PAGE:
Saturday, February 20, 2010


Agave is a plant with a large rosette of thick fleshy leaves (a circular arrangement with leaves at a single height), each ending in a sharp point. Each rosette is monocarpic, meaning it flowers just once, sets seeds, and then dies. One species is known as the "century plant" referring to the long time the plant takes to flower. It can take up to 20 years for the agave to flower. The agave rosette, below, is in Organ Pipe Cactus National Monument.
During flowering, a tall stem or "mast" grows from the center of the rosette. The agave below, in the San Felipe Hills, has started growing a mast.

This agave, also in the San Felipe Hills, is beginning to grow flower buds at the tip of the mast.

A close-up of the developing flower buds.
These agave, in the San Felipe Hills, have developed further, with stems hanging off the mast, each with flower buds. The Pacific Crest Trail is in the background.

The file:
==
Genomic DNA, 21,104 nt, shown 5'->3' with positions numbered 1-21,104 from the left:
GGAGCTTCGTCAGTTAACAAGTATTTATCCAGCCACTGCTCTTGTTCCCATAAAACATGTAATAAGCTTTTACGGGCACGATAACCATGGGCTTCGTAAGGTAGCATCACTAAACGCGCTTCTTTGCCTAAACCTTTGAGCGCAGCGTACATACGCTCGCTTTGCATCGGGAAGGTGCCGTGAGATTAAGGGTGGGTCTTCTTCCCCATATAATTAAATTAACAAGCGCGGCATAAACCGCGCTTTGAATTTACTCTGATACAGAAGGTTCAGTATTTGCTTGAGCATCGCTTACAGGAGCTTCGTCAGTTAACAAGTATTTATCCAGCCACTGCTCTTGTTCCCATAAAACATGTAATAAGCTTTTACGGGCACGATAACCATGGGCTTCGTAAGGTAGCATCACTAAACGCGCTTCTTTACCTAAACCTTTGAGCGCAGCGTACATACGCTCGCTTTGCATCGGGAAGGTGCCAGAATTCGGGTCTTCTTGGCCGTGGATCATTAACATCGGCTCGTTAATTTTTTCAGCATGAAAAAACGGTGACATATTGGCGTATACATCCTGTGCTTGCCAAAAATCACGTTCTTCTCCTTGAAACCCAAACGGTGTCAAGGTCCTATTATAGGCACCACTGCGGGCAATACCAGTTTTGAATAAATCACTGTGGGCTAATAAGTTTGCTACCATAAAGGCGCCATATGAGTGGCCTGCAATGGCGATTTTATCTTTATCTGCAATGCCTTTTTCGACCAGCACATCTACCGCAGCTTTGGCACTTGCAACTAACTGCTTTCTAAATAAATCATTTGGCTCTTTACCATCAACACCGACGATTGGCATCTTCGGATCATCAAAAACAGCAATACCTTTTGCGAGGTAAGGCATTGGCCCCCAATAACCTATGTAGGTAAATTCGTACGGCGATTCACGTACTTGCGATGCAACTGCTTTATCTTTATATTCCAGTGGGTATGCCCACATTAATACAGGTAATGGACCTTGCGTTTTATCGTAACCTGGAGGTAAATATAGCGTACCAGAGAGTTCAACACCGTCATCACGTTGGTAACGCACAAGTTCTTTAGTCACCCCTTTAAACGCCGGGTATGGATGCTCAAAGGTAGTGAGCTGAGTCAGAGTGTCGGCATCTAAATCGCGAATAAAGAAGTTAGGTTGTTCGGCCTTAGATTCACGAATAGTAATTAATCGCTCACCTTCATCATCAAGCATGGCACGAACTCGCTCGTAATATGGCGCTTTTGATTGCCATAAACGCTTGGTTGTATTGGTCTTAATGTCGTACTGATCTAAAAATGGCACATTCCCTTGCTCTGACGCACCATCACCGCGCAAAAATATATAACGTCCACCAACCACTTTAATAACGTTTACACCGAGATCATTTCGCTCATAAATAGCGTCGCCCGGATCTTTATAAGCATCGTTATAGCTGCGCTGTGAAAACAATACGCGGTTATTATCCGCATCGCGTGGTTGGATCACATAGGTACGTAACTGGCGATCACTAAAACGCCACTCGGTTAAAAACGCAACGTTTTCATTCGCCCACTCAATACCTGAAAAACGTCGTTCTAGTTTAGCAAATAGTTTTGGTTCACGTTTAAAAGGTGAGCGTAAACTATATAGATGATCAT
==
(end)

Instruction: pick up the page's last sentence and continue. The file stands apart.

A closer view.

A different agave in approximately the same stage.

A closeup of the buds, this one in Organ Pipe Cactus National Monument.

This agave, in Organ Pipe Cactus National Monument is flowering. I have only seen them flower once. That was last year when I went at the end of May, later than I usually go.

This agave flower has a little more orange color in it.

Another closeup of a more yellow flower.

It may be that the more orange flowers have been blooming longer and are on the decline.

An even closer view. The flowers are odd looking, like the head of a cockapoo, or perhaps Phyllis Diller.

When the kids were little and we were on one of our National Park trips, we bought a wonderful children's book called "Agave Blooms Just Once" by Gisela Jernigan, illustrated by E. Wesley Jernigan. It was an A to Z book with illustrations of animals and plants of the Sonoran Desert. The first illustration was of a blooming agave, on a hillside, with a bobcat in the background. The wording was, "A is for agave, it blooms just once, then dies." 21 years later, when I see an agave, the words of the title ring out in my mind, "Agave blooms just once." Below is the illustration from the book.

These dried seed pods are on a dried mast on a dead agave.
A closer view of the seed pods.
Finally, a dead and fallen agave, looking from the rosette toward the top.

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